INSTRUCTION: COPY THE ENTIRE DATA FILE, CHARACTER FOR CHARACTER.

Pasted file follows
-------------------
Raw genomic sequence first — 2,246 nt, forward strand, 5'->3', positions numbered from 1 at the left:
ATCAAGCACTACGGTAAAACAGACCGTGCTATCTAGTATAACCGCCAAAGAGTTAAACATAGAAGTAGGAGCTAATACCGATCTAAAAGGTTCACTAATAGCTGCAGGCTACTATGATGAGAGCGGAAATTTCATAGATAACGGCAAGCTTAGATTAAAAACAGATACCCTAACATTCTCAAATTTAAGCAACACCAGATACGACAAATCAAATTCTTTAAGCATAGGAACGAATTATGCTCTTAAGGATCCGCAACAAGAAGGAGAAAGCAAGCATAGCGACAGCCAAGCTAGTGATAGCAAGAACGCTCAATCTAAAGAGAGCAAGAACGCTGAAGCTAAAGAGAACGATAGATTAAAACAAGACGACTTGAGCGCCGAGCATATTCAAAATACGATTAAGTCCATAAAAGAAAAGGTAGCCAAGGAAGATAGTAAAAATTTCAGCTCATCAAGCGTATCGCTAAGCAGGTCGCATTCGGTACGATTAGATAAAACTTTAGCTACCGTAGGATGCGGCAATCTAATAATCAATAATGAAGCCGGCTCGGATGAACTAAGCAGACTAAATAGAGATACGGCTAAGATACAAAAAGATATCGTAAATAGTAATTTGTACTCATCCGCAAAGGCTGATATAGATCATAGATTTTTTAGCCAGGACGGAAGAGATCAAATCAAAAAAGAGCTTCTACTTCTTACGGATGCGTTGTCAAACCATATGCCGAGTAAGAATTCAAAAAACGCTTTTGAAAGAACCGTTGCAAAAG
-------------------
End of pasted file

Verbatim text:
Raw genomic sequence first — 2,246 nt, forward strand, 5'->3', positions numbered from 1 at the left:
ATCAAGCACTACGGTAAAACAGACCGTGCTATCTAGTATAACCGCCAAAGAGTTAAACATAGAAGTAGGAGCTAATACCGATCTAAAAGGTTCACTAATAGCTGCAGGCTACTATGATGAGAGCGGAAATTTCATAGATAACGGCAAGCTTAGATTAAAAACAGATACCCTAACATTCTCAAATTTAAGCAACACCAGATACGACAAATCAAATTCTTTAAGCATAGGAACGAATTATGCTCTTAAGGATCCGCAACAAGAAGGAGAAAGCAAGCATAGCGACAGCCAAGCTAGTGATAGCAAGAACGCTCAATCTAAAGAGAGCAAGAACGCTGAAGCTAAAGAGAACGATAGATTAAAACAAGACGACTTGAGCGCCGAGCATATTCAAAATACGATTAAGTCCATAAAAGAAAAGGTAGCCAAGGAAGATAGTAAAAATTTCAGCTCATCAAGCGTATCGCTAAGCAGGTCGCATTCGGTACGATTAGATAAAACTTTAGCTACCGTAGGATGCGGCAATCTAATAATCAATAATGAAGCCGGCTCGGATGAACTAAGCAGACTAAATAGAGATACGGCTAAGATACAAAAAGATATCGTAAATAGTAATTTGTACTCATCCGCAAAGGCTGATATAGATCATAGATTTTTTAGCCAGGACGGAAGAGATCAAATCAAAAAAGAGCTTCTACTTCTTACGGATGCGTTGTCAAACCATATGCCGAGTAAGAATTCAAAAAACGCTTTTGAAAGAACCGTTGCAAAAG